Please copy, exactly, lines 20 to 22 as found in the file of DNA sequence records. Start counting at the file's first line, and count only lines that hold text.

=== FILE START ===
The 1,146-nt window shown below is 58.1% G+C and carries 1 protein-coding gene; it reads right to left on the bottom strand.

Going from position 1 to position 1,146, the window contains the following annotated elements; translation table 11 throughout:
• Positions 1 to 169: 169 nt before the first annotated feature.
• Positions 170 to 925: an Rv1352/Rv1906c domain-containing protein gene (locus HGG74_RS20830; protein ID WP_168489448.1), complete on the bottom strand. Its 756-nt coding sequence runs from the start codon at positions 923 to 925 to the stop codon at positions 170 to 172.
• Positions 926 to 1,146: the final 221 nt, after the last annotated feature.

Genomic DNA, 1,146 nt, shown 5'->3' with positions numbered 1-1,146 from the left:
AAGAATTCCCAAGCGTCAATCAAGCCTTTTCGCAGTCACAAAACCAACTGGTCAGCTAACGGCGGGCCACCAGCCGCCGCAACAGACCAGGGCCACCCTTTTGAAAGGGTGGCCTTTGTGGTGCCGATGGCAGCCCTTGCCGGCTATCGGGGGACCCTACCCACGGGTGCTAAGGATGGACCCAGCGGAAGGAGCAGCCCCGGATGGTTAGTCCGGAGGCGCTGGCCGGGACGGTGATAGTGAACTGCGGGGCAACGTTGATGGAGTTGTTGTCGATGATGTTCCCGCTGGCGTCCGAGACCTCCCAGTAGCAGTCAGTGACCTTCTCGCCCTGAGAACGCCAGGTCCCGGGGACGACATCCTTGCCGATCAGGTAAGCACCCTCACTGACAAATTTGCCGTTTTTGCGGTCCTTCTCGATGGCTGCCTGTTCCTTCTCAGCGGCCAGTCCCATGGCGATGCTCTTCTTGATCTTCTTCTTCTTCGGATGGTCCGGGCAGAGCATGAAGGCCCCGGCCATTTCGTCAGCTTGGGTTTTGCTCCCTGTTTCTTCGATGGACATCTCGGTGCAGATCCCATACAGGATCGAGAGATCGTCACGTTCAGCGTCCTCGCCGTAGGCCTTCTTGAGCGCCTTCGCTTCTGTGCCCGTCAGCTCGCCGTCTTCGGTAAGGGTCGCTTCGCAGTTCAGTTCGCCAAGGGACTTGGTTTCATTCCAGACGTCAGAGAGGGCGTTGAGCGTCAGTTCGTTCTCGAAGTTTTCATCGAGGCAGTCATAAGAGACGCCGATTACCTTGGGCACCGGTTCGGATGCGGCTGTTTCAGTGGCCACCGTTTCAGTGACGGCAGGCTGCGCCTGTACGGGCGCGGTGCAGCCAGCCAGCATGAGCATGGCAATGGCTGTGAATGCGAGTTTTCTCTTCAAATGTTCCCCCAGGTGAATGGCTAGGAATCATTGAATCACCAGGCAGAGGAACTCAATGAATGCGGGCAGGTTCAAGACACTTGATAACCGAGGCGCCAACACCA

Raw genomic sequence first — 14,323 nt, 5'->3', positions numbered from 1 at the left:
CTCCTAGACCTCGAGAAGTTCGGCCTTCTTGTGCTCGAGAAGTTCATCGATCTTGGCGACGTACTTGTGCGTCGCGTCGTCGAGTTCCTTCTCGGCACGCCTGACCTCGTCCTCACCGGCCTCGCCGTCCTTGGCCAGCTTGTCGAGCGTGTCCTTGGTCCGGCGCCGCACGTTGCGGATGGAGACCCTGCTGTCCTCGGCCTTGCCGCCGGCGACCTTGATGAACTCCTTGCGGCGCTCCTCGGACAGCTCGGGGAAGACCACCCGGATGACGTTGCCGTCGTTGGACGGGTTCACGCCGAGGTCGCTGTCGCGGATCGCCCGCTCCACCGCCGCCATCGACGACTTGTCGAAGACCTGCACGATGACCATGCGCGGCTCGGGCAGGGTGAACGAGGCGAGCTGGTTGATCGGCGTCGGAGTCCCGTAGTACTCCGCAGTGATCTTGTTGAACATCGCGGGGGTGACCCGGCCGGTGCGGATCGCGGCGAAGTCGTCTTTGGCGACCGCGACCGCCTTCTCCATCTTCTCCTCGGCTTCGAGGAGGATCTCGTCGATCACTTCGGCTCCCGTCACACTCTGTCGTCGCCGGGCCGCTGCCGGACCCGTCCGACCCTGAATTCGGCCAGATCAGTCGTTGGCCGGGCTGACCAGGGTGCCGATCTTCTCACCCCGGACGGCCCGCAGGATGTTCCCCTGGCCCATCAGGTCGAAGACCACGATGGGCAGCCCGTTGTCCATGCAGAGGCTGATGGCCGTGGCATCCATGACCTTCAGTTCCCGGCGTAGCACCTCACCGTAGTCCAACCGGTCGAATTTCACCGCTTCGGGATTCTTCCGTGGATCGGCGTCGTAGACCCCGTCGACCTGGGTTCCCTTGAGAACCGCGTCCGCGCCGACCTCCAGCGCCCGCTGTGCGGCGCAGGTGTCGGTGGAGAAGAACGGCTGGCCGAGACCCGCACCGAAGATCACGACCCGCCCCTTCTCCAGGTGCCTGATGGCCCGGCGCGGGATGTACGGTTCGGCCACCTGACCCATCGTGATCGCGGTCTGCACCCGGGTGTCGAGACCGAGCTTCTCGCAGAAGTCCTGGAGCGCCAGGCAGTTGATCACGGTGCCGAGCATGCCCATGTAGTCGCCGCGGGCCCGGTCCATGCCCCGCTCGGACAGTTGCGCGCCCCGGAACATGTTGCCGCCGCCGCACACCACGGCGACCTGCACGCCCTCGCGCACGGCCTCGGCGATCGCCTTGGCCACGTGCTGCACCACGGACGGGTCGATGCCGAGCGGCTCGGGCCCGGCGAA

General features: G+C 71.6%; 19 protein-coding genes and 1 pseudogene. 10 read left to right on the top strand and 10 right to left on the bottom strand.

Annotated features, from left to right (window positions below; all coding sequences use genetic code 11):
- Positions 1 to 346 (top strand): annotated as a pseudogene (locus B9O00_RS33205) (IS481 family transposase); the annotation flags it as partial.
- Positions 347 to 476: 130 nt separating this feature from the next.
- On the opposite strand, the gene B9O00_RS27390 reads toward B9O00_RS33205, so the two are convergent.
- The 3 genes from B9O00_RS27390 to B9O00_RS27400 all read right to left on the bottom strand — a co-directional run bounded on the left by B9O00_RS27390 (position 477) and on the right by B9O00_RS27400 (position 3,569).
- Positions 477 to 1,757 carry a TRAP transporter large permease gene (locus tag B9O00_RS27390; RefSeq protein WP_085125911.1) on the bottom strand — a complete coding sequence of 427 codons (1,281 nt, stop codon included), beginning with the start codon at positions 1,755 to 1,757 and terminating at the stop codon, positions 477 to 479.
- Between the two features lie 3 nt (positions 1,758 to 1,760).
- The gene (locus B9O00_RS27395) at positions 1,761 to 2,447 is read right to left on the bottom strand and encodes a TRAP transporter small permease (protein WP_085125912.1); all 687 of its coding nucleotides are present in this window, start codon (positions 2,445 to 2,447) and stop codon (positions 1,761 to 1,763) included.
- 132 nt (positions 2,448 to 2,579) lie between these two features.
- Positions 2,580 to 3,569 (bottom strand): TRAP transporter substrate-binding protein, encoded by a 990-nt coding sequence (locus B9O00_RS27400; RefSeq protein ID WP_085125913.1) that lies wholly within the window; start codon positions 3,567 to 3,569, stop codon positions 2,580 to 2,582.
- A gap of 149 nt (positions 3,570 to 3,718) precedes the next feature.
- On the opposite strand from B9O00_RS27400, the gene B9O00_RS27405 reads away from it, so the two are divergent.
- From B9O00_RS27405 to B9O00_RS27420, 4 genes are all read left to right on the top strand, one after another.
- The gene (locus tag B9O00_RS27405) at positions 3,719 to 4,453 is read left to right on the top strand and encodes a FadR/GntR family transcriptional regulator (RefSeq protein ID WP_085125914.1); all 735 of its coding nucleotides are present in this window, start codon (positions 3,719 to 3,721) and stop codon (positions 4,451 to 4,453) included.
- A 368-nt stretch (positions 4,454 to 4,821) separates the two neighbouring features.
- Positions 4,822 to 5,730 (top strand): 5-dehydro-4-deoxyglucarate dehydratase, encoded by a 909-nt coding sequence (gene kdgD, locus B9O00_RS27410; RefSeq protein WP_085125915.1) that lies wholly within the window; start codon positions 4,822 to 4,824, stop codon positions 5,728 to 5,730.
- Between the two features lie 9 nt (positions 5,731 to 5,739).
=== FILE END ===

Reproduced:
- Positions 2,580 to 3,569 (bottom strand): TRAP transporter substrate-binding protein, encoded by a 990-nt coding sequence (locus B9O00_RS27400; RefSeq protein ID WP_085125913.1) that lies wholly within the window; start codon positions 3,567 to 3,569, stop codon positions 2,580 to 2,582.
- A gap of 149 nt (positions 3,570 to 3,718) precedes the next feature.
- On the opposite strand from B9O00_RS27400, the gene B9O00_RS27405 reads away from it, so the two are divergent.